Push Yourself

When you need to build confidence, it’s enough to do pretty much anything on your to-do list. Celebrating small wins releases dopamine which makes you feel good, and crossing things off your list increases your sense of competence. But if you want to build resilience, you need to tackle something hard. Undertake a task that seems just slightly out of your reach.

Take a creative risk and write someone you admire asking if they’ll mentor you, for example. Pitch your Big Idea to the local news. Or finally sign up for those tango lessons you’ve been putting off.

I regularly find short YouTube workouts that make me die. No joke, I can often be found in my living room, knees buckled from exertion, jerking and twitching because my muscles are having tiny seizures. By the end of these workouts, I look like I’ve been boiled and am thoroughly convinced I need both knee and shoulder replacements. Sounds hellish, right?

What if I told you I then do that workout over and over again until I can do it without embarrassing myself? You’d call me crazy. And you’d be right, but not about this. It’s so goddamn empowering to go from dying walrus to strong-person-who-can-do-the-thing. It is a direct way to contact your own resilience. I recommend you try it.

Practice Self-compassion

I’m going to make a generalization that I believe is 100% true. Nobody is as kind to themselves as they should be. Don’t underestimate the impact that has, because whether or not you make peace with your Inner Critic defines who you become as an artist. Self-compassion helps you accept the role the critic plays, lets her know she’s been heard and then offers her a seat at the kid’s table. Self-compassion is also how you soothe the wounds she has inflicted.

You are enough. You are loved. You deserve success.

These are things a compassionate person says to herself.

Not only that, but self-compassion is necessary to overcome perfectionism, which can keep you frozen in place. Good is good enough, the tenderhearted soul reminds himself.

Furthermore, self-compassion lets you laugh at yourself instead of feeling like your life is over when you fall on your ass. To err is human after all, an empathetic being understands.

There is immense strength to be found in radically accepting yourself – and that strength is vital to building the resilience you need to rise from the ashes of life’s dumpster fires.

Make a Gratitude Jar

I know from experience that practicing gratitude is a sure-fire method for turning a frown upside down. In fact, it’s the first thing I invite friends and clients to do when they are tempted to throw themselves a pity party. Because trust, I used to be the queen of pity parties and I’m here to tell you, ain’t nothing to be gained from reliving a miserable storyline on repeat.

Instantly – and I mean as fast as you can write three things down about which you’re grateful – you can change your emotional state. When you ruminate on the good in your life, you not only interrupt the pattern of your Automatic Negative Thoughts, but you become happier and better at coping with adversity.

I love the idea of capturing what you’re thankful for in a small glass jar. Write ’em on strips of colored paper, smooth rocks or cocktail napkins, whatever strikes your fancy. Then any time you need a response to the voice in your head asking “why bother,”  you can take out your Gratitude Jar and remind yourself just how sweet your life really is.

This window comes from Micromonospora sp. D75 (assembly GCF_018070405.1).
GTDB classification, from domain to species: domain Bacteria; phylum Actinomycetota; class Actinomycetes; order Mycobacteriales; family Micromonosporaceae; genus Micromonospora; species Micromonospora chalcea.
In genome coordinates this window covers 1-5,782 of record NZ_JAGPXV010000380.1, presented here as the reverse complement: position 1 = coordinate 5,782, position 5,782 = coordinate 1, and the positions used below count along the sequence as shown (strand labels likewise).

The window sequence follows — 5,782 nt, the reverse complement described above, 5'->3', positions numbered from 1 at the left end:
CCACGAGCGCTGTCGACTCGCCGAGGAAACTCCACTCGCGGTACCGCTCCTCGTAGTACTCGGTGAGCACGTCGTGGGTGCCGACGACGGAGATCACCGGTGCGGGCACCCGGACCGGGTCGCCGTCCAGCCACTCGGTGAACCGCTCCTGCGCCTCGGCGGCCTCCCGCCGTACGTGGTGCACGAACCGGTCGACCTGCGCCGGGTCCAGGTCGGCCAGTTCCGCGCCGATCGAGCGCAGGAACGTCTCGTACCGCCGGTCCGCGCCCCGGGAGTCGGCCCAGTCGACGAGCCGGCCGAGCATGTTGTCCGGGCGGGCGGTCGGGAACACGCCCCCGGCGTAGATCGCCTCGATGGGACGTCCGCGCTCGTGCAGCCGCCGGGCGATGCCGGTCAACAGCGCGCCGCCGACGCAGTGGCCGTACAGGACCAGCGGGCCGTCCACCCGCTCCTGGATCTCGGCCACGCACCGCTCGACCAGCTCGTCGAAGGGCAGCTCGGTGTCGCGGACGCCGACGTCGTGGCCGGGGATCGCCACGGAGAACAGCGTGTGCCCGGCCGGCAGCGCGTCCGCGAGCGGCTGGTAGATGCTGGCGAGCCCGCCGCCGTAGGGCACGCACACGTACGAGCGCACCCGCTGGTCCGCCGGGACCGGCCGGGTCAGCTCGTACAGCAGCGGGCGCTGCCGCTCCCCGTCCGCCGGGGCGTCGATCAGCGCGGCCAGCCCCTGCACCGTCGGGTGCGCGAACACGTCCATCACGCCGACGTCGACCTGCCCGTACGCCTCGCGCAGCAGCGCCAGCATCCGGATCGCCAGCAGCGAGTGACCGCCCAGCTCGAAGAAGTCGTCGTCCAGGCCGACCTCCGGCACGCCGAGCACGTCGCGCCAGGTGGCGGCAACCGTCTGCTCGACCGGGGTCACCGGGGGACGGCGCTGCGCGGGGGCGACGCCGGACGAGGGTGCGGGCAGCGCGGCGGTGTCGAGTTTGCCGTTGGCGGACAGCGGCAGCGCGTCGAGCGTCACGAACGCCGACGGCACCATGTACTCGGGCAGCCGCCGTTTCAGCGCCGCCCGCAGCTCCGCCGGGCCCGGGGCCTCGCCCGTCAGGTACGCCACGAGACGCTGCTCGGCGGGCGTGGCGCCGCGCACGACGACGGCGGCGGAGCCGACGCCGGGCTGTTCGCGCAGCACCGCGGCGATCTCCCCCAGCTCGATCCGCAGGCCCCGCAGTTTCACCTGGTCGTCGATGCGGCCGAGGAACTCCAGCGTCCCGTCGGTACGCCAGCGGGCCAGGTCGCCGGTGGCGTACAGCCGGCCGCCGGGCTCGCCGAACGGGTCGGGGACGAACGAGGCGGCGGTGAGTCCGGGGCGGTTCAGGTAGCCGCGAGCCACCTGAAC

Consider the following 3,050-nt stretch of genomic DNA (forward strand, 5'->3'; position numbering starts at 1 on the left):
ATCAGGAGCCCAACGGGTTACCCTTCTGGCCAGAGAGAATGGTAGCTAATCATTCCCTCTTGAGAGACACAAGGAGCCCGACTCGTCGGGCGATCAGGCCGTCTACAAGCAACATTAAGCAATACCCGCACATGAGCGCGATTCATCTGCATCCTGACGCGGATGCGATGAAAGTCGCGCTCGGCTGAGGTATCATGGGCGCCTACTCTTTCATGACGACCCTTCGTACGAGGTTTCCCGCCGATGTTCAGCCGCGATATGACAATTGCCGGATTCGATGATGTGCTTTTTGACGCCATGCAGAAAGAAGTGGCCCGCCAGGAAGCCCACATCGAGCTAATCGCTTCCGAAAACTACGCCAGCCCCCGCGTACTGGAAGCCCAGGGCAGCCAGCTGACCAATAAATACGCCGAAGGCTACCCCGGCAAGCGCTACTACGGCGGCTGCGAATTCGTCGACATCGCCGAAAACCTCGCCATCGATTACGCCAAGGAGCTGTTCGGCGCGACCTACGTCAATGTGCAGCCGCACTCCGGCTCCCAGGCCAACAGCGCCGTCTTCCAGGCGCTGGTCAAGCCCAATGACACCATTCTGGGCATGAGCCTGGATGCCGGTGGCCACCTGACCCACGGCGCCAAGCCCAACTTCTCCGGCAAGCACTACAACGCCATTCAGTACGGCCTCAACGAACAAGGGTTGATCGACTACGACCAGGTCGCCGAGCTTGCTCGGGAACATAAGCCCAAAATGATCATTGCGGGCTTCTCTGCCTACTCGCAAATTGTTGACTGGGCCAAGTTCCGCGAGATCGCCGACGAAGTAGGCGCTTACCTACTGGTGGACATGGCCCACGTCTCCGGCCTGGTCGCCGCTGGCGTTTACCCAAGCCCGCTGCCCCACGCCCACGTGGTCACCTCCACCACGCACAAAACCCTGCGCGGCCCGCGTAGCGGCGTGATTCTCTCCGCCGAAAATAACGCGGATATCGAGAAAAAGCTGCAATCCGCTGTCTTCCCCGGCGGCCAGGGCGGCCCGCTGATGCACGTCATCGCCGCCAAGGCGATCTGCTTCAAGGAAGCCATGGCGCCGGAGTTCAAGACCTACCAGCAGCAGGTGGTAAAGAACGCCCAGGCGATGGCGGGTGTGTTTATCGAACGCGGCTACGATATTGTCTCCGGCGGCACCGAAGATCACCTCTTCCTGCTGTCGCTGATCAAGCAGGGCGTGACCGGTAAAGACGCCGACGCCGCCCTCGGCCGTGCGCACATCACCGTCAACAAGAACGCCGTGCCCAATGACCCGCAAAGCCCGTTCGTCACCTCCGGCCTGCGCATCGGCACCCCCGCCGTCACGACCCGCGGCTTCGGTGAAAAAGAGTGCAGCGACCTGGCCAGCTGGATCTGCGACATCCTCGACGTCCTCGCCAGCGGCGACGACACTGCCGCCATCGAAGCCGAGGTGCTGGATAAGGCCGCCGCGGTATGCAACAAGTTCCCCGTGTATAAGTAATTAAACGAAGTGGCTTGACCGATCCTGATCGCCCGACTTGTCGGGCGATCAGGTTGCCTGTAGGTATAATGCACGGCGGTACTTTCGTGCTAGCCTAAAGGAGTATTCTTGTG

Reminisce About That One Time…

Remember that time you married a whackjob but had an awesome kid you can’t imagine life without?

Or how about when you got fired from your stressful job right after your doc told you you’d never have kids and then you fell into a job you loved and got pregnant immediately?

Or what about that time you lost your passport and credit cards and had an amazing adventure as a result?

Surely we’ve all experienced something traumatic that in some way, however indirectly, set the dominoes in motion for something good to happen later. My rock-bottom moments have done this in spades, propelling me in a new, beneficial direction or teaching me a lesson in months that might otherwise have taken years.

After a tragedy or hardship, it’s common to feel a greater sense of strength, even while still feeling vulnerable. Reminding yourself how you have “overcome” in the past and are better for it now will strengthen your resolve in the face of the next challenge.

Don’t Be a Victim, Be a Warrior

This goes without saying. I opened this post campaigning against victimhood.

Nobody wants their tombstone to read:

Here lies Karen, she died from the shock of that 28th “fuck.”

What kind of sorry-ass legacy is that?

We all get to choose our attitude toward adversity. Even when the solution to our problems isn’t obvious, believing things will work out helps us view the obstacles we face as something we can manage. And that means not shying away from difficult actions that will lead to a more rewarding life.

Because rewarding and easy are mutually exclusive. Easy isn’t satisfying. It doesn’t make us better. And things we acquire easily won’t keep us happy for very long.

And who wants to hear the tale of the person who’s had it easy anyway? What a boring, unrelatable story. With a sniveling twat of a protagonist who wilts like a flower in the presence of Mark Manson’s potty mouth.

No. I want to hear the story of the writer who sent his work to 30+ agents before it was finally accepted or the girl who went from trailer park orphan to 7-figure entrepreneur. I want to hear the story of the nurse on the front lines who honored her oath in spite of her fear and the suddenly out-of-work parent who used the pandemic to start the online business he’d been dreaming about for years.

A warrior embraces challenge both because she trusts she will overcome it and because she knows that what doesn’t kill her makes her resilience even stronger. It’s a beautiful self-fulfilling cycle of badassery that you can choose for yourself.

Or you can choose “delicate flower.”

What’s it gonna be?